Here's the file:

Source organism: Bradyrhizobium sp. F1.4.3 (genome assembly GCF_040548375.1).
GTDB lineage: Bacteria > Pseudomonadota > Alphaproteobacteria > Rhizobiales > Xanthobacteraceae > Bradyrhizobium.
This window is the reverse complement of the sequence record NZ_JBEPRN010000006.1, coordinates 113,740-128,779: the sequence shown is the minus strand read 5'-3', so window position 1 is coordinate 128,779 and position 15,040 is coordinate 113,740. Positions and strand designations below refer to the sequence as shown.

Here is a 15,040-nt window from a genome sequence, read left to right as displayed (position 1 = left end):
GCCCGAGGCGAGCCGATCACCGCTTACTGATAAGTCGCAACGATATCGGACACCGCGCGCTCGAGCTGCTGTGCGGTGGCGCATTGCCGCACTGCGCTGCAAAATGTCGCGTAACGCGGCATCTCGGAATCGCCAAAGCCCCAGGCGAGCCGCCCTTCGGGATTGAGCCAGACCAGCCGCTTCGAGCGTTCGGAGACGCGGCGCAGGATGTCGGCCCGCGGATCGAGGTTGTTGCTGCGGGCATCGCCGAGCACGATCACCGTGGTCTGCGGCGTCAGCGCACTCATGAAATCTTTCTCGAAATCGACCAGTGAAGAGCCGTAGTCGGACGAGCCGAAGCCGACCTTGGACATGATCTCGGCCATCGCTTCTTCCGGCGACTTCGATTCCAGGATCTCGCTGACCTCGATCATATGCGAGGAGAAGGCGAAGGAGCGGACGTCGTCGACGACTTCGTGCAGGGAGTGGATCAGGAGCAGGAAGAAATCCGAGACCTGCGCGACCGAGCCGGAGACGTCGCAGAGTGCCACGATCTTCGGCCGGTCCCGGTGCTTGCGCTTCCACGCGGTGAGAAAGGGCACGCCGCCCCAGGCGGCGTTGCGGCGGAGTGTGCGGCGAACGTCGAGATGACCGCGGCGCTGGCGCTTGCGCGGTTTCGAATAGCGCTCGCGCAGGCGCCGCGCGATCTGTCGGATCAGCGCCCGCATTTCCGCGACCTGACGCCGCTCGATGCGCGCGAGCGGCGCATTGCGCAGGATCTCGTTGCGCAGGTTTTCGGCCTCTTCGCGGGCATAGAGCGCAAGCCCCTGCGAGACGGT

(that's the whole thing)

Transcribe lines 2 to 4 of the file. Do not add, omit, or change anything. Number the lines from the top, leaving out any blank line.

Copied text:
GTDB lineage: Bacteria > Pseudomonadota > Alphaproteobacteria > Rhizobiales > Xanthobacteraceae > Bradyrhizobium.
This window is the reverse complement of the sequence record NZ_JBEPRN010000006.1, coordinates 113,740-128,779: the sequence shown is the minus strand read 5'-3', so window position 1 is coordinate 128,779 and position 15,040 is coordinate 113,740. Positions and strand designations below refer to the sequence as shown.

Here is a 15,040-nt window from a genome sequence, read left to right as displayed (position 1 = left end):